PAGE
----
Natalie Prass released the follow-up to her breakout debut album last summer. The Virginia singer-songwriter scrapped material she had planned to use for the record and wrote "The Future and the Past" after the 2016 U.S. presidential election. The album finds Prass adding disco and R&B sounds to her music. Prass and her band stopped into the CPR Performance Studio before a show at Denver's Larimer Lounge to play three songs from "The Future and the Past." She also spoke with Jeremy Petersen about sharing a stage with Paul McCartney at a recent music festival, why she decided to change her sound on the album and working with producer Matthew E. White.
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DeVotchKa recently released its seventh studio album, "This Night Falls Forever." The record arrives seven years after the Denver band's most recent album, during which the four members pursued various side projects. It features an eclectic range of sounds backed by vigorous string sections. DeVotchKa returned to the CPR Performance Studio to play three songs from the new album. Singer Nick Urata also spoke with Alisha Sweeney about how he found a lost notebook filled with song lyrics and how his work on film scores has influenced DeVotchKa's sound.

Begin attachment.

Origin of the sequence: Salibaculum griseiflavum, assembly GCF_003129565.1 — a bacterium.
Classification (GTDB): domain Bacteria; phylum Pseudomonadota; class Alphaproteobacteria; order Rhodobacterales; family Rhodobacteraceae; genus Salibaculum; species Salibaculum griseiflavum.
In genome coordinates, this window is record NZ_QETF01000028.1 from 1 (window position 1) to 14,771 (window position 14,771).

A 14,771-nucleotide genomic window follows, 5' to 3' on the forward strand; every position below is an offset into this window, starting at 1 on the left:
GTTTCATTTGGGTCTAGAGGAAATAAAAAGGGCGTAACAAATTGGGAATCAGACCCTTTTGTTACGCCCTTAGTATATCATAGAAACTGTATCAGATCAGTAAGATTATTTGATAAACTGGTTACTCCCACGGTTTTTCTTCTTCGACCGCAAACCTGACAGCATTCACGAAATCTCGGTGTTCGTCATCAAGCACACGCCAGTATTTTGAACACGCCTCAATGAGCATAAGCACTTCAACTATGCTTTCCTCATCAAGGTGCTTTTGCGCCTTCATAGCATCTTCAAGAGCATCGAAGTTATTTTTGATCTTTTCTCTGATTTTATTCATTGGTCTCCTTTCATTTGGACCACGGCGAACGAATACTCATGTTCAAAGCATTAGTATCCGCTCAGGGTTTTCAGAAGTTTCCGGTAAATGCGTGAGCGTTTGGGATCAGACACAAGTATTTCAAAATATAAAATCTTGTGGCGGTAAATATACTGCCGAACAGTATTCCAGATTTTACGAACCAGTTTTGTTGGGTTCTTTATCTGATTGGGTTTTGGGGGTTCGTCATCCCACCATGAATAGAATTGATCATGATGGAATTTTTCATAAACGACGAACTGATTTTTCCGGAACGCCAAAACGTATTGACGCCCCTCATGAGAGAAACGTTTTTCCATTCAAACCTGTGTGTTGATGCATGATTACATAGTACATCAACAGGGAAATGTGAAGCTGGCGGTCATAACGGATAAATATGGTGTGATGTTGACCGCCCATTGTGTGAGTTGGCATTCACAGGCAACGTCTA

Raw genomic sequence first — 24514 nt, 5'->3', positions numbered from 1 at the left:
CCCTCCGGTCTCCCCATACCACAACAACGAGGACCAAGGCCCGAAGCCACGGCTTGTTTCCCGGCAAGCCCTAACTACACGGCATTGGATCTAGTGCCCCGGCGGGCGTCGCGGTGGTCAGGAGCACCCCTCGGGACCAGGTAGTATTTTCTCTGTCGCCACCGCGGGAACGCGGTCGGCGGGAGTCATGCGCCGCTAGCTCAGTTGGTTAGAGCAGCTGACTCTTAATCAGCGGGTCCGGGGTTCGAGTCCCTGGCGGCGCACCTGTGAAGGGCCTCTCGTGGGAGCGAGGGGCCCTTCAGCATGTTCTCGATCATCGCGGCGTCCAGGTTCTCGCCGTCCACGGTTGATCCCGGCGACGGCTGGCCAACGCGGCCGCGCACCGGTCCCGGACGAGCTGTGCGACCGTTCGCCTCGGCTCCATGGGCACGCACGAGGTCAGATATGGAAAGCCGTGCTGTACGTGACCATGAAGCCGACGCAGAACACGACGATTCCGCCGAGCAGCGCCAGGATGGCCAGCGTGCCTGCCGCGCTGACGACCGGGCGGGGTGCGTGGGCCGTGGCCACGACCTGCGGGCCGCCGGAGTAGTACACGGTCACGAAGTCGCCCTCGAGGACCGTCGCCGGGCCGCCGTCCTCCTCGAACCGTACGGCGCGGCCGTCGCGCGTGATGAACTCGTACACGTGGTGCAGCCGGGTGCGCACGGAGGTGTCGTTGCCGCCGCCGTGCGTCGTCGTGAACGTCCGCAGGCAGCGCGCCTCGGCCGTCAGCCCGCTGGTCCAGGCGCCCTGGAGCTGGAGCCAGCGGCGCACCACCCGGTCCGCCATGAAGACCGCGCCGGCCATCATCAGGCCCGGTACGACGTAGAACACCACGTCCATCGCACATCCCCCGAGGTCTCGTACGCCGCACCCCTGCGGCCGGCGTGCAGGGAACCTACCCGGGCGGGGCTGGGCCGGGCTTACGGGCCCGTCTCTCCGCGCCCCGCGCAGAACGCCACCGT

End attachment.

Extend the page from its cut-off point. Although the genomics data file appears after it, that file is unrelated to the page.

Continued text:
Listen to a Spotify playlist curated by morning host Jeremy Petersen.
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The singer-songwriter and Heartless Bastards bandleader stopped by for a Guest DJ session.
The folk trio released its sophomore album earlier this year.
2018 was a breakout year for indie rock artist Sophie Allison. The Nashville singer and guitarist spent years self-releasing her lo-fi recordings before catching the attention of the indie label Fat Possum, which has released albums by The Black Keys and Modest Mouse. Earlier this year she released "Clean," her debut studio album as Soccer Mommy, via that label. Soccer Mommy stopped into the CPR Performance Studio before a show at the Downtown Artery in Fort Collins. Allison and her band played some songs from "Clean" and spoke with Bruce Trujillo about recording songs in her college dorm room, working in a studio for the first time and finding inspiration from astrology.
Bud Bronson & The Good Timers released their sophomore album, "Between the Outfield and Outer Space," last month. The Denver quartet says it's a move away from the "blissful ignorance" of their rowdy debut album and toward more serious subject matter. But the band's vibrant rock 'n' roll energy remains intact. Bud Bronson & The Good Timers recently played in the CPR Performance Studio for the first time since 2015. The band members played three songs from the new LP and spoke with Alisha Sweeney about their recent U.S. tour, the dangers of nostalgia and how the 2016 presidential election affected their musical outlook.